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‘China's Hawaii’ Get a Promotion From President Xi.
Chinese President Xi handed a much-awaited gift to Hainan province, measures ranging from a fund to help turn the resort island into a free trade port to prioritizing tourism to supporting the development of horse racing and sports lotteries.
The announcement coincided with the 30th anniversary of the island popularly known as "China’s Hawaii" as a special economic zone. Here are some businesses that stand to win or lose from the move.
image credit: internet
Property, Resort Developments Will Finally Pay Off
Hainan’s property tycoons have poured billions of dollars into luxury resorts, theme parks and convention space but many are far from fully utilized. With the State Council citing a movie festival and an international merchandise fair as events that Hainan should organize, developers like Antaeus Group, whose $1.6 billion Mangrove Tree resorts were specifically designed for such large-scale events, may see their investments pay off. Here are some other developers that stand to benefit.
Tourism Firms, Duty-Free Shops Set for Boom
Hainan has so far failed to become a popular international tourist destination like Macau or Bali. Of the 67 million visitors that trekked to the island last year, a little over a million were from overseas. The new policies will give a needed jolt to the $13 billion tourism industry, with domestic operators like Tuniu Corp., which is linked to Hainan’s HNA Tourism Group, getting a boost.
Duty-free shops are also likely to sprout across the island, with state-owned China Duty Free Group Co. enjoying an incumbent advantage over new rivals.
image credit: internet
Hong Kong retail sales, having rebounded from a two-year slump, may be at risk if Chinese families find it more attractive to vacation and shop in Hainan. Luxury brands such as LVMH Moet Hennessy Louis Vuitton SE and Kering SAmay need to shift strategies to tap into the duty-free market in Hainan.
“It is inevitable that Chinese shoppers will divert purchases of pricier items from Hong Kong to Hainan,” said Bloomberg Intelligence analyst Catherine Lim. “This is bound to hurt Hong Kong retail sales going forward.”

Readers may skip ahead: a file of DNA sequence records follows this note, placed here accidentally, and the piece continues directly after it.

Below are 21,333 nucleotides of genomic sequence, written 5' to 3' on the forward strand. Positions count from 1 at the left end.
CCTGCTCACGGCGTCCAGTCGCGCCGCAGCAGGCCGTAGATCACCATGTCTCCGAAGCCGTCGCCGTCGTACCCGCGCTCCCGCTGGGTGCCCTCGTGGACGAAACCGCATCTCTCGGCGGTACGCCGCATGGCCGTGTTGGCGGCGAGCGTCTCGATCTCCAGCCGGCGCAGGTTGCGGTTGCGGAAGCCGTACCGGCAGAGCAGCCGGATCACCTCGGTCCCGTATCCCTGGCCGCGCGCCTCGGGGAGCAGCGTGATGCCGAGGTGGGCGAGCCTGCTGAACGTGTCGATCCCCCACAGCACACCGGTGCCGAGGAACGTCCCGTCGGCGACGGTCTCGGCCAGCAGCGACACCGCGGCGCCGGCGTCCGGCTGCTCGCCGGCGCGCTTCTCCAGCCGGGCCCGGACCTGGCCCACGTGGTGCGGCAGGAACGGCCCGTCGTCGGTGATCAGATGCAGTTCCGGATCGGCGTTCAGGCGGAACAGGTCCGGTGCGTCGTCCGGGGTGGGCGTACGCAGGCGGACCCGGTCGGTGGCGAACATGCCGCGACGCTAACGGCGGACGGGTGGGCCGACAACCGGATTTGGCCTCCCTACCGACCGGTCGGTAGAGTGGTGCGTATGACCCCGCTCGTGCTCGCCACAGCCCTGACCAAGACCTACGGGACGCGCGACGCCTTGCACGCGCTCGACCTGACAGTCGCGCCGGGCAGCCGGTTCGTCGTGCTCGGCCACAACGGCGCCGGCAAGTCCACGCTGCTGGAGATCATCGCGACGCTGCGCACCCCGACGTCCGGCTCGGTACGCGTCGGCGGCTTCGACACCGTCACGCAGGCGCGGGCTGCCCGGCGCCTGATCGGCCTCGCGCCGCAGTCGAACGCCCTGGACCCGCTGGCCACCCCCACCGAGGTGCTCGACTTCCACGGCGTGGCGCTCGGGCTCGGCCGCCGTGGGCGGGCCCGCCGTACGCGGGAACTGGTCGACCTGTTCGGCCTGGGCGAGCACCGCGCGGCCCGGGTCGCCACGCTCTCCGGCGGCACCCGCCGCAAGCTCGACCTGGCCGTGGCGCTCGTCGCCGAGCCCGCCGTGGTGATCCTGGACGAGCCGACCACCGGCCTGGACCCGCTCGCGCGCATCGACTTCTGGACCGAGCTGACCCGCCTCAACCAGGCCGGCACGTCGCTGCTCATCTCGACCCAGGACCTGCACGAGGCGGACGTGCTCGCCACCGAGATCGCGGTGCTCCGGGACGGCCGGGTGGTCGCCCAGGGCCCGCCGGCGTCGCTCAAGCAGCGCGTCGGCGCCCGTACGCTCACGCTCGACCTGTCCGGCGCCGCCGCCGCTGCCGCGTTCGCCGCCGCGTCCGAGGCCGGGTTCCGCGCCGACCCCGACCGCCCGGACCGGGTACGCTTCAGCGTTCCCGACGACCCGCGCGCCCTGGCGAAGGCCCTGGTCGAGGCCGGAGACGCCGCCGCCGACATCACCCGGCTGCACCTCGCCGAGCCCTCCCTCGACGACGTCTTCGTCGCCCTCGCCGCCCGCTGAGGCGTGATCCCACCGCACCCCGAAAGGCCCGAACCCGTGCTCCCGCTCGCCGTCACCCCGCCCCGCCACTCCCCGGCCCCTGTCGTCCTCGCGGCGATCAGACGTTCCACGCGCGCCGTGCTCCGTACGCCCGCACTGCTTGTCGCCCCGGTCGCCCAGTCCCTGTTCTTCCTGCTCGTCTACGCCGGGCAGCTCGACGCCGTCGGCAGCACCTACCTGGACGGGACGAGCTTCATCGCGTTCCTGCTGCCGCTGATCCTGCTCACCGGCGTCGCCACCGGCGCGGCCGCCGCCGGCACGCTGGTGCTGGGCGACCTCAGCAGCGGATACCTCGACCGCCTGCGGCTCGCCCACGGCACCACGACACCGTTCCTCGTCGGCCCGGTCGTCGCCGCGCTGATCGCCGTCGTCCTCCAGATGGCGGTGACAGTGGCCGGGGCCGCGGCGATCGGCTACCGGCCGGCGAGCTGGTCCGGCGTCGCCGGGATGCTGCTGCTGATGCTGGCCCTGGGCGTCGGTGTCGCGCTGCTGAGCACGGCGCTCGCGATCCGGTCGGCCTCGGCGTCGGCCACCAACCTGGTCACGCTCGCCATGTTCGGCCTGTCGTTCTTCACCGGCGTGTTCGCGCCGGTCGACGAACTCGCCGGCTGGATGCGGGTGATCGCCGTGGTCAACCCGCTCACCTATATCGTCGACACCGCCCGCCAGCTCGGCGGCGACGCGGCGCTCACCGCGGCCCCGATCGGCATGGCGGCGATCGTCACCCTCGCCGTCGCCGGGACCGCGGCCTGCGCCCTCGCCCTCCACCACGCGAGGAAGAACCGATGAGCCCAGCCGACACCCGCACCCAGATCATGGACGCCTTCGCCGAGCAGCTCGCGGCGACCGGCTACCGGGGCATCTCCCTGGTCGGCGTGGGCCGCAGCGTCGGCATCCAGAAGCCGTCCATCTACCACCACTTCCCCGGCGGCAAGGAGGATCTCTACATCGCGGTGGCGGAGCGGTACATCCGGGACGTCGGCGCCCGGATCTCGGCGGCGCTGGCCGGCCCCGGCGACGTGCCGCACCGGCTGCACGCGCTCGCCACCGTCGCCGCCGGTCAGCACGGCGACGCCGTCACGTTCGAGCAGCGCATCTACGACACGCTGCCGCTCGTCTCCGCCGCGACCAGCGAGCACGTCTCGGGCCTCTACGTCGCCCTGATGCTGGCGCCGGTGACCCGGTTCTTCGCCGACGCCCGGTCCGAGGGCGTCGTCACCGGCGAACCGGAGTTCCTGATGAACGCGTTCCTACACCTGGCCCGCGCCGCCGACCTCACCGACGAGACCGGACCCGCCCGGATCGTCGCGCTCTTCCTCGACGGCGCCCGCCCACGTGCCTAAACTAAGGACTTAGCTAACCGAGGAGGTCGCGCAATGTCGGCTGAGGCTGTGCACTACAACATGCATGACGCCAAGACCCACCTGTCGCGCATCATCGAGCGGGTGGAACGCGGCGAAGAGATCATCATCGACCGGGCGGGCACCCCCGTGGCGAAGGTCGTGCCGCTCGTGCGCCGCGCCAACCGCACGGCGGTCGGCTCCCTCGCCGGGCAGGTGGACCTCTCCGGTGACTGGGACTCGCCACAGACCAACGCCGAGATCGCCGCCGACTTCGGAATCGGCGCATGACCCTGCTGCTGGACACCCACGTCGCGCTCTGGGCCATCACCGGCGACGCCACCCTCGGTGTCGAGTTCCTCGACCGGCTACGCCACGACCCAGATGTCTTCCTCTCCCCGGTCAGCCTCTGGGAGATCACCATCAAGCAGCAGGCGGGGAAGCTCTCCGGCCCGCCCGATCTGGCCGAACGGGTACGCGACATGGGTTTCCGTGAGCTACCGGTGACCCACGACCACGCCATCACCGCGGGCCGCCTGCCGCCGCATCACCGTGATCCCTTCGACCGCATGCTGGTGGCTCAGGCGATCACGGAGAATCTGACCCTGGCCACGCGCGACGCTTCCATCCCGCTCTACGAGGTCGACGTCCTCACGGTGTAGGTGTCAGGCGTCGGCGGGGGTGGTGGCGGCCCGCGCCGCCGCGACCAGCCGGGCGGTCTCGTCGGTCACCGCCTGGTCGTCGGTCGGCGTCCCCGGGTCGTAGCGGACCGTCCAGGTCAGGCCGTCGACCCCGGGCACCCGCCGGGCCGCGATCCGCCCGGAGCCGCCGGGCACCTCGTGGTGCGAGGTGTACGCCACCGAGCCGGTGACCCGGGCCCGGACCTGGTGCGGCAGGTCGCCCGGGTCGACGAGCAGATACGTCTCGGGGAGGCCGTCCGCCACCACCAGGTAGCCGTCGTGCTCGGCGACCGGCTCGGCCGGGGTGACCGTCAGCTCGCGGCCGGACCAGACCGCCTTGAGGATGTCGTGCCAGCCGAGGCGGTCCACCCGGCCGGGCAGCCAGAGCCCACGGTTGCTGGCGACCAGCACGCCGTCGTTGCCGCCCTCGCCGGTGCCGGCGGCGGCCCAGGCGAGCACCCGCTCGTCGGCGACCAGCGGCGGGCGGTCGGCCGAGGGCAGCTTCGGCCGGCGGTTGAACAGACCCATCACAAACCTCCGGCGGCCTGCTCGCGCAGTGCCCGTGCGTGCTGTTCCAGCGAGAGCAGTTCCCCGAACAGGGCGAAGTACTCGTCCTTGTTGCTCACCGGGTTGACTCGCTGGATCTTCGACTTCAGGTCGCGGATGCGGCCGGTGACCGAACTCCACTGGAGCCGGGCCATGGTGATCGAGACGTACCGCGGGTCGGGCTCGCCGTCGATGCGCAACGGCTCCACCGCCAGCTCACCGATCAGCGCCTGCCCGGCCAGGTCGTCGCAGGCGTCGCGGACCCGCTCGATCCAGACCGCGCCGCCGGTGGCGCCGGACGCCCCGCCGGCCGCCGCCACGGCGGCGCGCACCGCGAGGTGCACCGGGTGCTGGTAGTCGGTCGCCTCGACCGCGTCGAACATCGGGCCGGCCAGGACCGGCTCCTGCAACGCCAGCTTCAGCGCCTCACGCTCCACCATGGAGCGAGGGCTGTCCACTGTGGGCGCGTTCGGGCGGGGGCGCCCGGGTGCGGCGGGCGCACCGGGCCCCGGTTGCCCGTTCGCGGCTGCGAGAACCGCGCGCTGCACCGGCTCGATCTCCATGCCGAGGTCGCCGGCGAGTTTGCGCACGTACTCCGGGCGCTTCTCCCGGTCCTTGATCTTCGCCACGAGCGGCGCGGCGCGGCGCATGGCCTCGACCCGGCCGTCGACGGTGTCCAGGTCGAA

Macau Casino Operators Must Assess Risks
Any shift in China’s approach toward gambling could end up threatening the $33 billion casino industry in Macau -- the world’s largest gaming center with revenues five times that of Las Vegas -- as well as other casino hubs in the region.
Macau has been trying to attract Chinese tourists and families, while gaming operators from countries like Vietnam and Australia are building casino resorts that target Chinese. Gaming in Hainan would divert the torrent of gambling-loving Chinese away from these rival hubs, while limiting capital outflow and ensuring gaming revenue stays in the mainland economy.
While foreign operators including Las Vegas Sands Corp. and Wynn Resorts Ltd.get the bulk of gambling earnings in Macau, Hainan could favor local developers and operators to dovetail with Xi’s emphasis on a resurgent China taking a more prominent position on the world stage.
Relief for HNA Group
The plan will come as relief for HNA Group, the embattled conglomerate that grew out of Hainan and has been selling assets around the world as it faces a cash crunch. Its network of companies, ranging from airlines to logistics operators, will likely receive a boost across the board.